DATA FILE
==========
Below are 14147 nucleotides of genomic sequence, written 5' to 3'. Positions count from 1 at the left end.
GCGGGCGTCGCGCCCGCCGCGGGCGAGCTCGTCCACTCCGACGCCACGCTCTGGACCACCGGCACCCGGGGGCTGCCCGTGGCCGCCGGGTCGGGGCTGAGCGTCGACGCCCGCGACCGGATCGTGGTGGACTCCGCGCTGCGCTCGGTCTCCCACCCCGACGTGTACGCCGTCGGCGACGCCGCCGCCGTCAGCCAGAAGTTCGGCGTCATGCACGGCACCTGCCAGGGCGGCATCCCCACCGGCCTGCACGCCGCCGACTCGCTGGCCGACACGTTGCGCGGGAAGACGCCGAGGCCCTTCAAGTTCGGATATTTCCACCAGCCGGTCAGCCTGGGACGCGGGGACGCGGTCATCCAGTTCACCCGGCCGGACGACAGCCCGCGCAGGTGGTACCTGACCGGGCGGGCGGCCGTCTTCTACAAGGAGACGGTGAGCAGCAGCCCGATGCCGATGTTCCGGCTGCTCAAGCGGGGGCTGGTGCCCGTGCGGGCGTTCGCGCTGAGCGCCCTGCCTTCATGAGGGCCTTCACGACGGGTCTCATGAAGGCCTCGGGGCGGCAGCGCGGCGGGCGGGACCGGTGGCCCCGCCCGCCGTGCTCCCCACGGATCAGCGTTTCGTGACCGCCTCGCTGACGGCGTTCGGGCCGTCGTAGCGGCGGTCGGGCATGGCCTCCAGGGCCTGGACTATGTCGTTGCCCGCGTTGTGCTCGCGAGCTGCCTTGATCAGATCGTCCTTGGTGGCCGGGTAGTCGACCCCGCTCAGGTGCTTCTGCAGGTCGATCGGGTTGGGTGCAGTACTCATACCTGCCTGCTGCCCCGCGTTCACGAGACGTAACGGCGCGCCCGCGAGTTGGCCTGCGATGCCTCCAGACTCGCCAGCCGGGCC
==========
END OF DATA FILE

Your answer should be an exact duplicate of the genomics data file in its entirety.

Below are 14147 nucleotides of genomic sequence, written 5' to 3'. Positions count from 1 at the left end.
GCGGGCGTCGCGCCCGCCGCGGGCGAGCTCGTCCACTCCGACGCCACGCTCTGGACCACCGGCACCCGGGGGCTGCCCGTGGCCGCCGGGTCGGGGCTGAGCGTCGACGCCCGCGACCGGATCGTGGTGGACTCCGCGCTGCGCTCGGTCTCCCACCCCGACGTGTACGCCGTCGGCGACGCCGCCGCCGTCAGCCAGAAGTTCGGCGTCATGCACGGCACCTGCCAGGGCGGCATCCCCACCGGCCTGCACGCCGCCGACTCGCTGGCCGACACGTTGCGCGGGAAGACGCCGAGGCCCTTCAAGTTCGGATATTTCCACCAGCCGGTCAGCCTGGGACGCGGGGACGCGGTCATCCAGTTCACCCGGCCGGACGACAGCCCGCGCAGGTGGTACCTGACCGGGCGGGCGGCCGTCTTCTACAAGGAGACGGTGAGCAGCAGCCCGATGCCGATGTTCCGGCTGCTCAAGCGGGGGCTGGTGCCCGTGCGGGCGTTCGCGCTGAGCGCCCTGCCTTCATGAGGGCCTTCACGACGGGTCTCATGAAGGCCTCGGGGCGGCAGCGCGGCGGGCGGGACCGGTGGCCCCGCCCGCCGTGCTCCCCACGGATCAGCGTTTCGTGACCGCCTCGCTGACGGCGTTCGGGCCGTCGTAGCGGCGGTCGGGCATGGCCTCCAGGGCCTGGACTATGTCGTTGCCCGCGTTGTGCTCGCGAGCTGCCTTGATCAGATCGTCCTTGGTGGCCGGGTAGTCGACCCCGCTCAGGTGCTTCTGCAGGTCGATCGGGTTGGGTGCAGTACTCATACCTGCCTGCTGCCCCGCGTTCACGAGACGTAACGGCGCGCCCGCGAGTTGGCCTGCGATGCCTCCAGACTCGCCAGCCGGGCC